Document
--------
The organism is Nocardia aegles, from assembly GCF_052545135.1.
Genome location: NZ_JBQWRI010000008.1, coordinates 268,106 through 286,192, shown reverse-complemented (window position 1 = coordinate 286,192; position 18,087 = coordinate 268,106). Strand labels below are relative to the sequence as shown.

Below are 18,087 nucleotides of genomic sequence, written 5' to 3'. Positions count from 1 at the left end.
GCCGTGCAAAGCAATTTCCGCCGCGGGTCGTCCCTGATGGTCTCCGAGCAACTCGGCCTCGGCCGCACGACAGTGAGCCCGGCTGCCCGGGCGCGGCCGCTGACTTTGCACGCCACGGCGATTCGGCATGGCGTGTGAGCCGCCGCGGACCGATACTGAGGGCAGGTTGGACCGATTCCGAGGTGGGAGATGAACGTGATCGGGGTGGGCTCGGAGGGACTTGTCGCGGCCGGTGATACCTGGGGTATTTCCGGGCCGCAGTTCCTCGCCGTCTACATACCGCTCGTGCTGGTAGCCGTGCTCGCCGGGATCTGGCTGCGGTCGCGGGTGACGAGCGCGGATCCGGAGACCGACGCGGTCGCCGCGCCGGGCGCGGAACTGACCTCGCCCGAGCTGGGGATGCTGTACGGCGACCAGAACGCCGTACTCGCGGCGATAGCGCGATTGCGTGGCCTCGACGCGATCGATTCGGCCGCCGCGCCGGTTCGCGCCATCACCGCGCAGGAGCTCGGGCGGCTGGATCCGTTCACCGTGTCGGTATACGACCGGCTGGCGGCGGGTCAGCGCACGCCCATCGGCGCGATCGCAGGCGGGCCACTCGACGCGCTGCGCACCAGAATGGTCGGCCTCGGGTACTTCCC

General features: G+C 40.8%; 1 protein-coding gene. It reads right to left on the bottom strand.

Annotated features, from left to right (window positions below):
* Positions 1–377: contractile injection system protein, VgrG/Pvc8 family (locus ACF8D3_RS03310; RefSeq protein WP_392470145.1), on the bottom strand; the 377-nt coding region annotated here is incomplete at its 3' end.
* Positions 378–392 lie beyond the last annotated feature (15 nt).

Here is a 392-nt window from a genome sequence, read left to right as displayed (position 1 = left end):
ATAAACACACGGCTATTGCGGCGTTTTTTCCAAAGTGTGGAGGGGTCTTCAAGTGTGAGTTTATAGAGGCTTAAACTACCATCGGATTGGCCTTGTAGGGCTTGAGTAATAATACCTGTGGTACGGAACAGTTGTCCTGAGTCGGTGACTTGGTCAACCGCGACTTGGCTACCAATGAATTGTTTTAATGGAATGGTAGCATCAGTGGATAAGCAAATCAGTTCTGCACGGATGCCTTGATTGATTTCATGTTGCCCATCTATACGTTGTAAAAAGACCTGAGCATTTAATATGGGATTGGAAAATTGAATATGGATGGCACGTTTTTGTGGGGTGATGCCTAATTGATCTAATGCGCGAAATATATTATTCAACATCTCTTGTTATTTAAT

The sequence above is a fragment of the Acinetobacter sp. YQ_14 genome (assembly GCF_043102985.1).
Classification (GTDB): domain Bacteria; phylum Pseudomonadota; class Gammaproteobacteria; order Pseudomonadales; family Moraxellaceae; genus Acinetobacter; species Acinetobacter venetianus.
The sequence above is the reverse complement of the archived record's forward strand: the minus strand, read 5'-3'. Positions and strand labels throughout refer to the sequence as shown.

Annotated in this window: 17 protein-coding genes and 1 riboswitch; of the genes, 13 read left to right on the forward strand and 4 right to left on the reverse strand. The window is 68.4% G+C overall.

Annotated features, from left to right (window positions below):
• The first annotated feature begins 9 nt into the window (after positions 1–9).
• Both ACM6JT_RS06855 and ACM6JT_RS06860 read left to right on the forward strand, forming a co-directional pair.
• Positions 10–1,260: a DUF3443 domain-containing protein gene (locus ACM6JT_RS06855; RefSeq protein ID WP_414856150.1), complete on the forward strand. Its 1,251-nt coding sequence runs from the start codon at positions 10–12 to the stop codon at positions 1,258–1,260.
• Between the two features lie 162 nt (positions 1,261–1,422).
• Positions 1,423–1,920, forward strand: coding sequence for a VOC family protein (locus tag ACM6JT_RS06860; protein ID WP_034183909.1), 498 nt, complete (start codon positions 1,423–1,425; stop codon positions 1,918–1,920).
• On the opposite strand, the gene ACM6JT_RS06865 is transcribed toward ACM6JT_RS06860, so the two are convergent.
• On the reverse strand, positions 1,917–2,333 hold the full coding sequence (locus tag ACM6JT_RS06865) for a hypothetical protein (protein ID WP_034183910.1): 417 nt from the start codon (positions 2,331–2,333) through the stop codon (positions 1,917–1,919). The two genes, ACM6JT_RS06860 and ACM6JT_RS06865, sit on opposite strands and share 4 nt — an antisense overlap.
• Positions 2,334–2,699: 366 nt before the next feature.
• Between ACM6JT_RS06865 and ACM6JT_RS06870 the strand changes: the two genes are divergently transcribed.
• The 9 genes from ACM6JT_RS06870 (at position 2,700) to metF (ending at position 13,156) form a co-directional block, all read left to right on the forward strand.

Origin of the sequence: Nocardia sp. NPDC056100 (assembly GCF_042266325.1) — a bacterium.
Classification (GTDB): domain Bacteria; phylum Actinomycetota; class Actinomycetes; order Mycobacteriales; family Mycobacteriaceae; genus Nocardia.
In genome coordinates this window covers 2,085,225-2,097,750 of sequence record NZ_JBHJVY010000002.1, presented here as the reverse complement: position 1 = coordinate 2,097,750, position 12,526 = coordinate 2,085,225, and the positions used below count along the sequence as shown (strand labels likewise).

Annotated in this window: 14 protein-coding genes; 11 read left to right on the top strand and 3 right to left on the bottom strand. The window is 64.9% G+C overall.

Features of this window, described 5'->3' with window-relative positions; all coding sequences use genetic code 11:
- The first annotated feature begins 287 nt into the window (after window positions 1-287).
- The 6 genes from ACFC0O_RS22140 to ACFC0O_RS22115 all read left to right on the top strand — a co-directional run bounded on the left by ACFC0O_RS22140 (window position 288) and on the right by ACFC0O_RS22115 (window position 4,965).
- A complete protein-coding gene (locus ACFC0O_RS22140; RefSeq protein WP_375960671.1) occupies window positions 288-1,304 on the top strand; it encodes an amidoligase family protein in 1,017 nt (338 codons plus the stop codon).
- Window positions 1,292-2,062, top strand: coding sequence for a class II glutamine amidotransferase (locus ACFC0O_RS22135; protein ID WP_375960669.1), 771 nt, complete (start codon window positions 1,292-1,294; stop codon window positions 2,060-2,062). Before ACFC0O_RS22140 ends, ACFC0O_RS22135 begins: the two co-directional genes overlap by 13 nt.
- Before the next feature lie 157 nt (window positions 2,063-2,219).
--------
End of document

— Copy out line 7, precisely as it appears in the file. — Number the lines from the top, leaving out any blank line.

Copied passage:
* Positions 1–377: contractile injection system protein, VgrG/Pvc8 family (locus ACF8D3_RS03310; RefSeq protein WP_392470145.1), on the bottom strand; the 377-nt coding region annotated here is incomplete at its 3' end.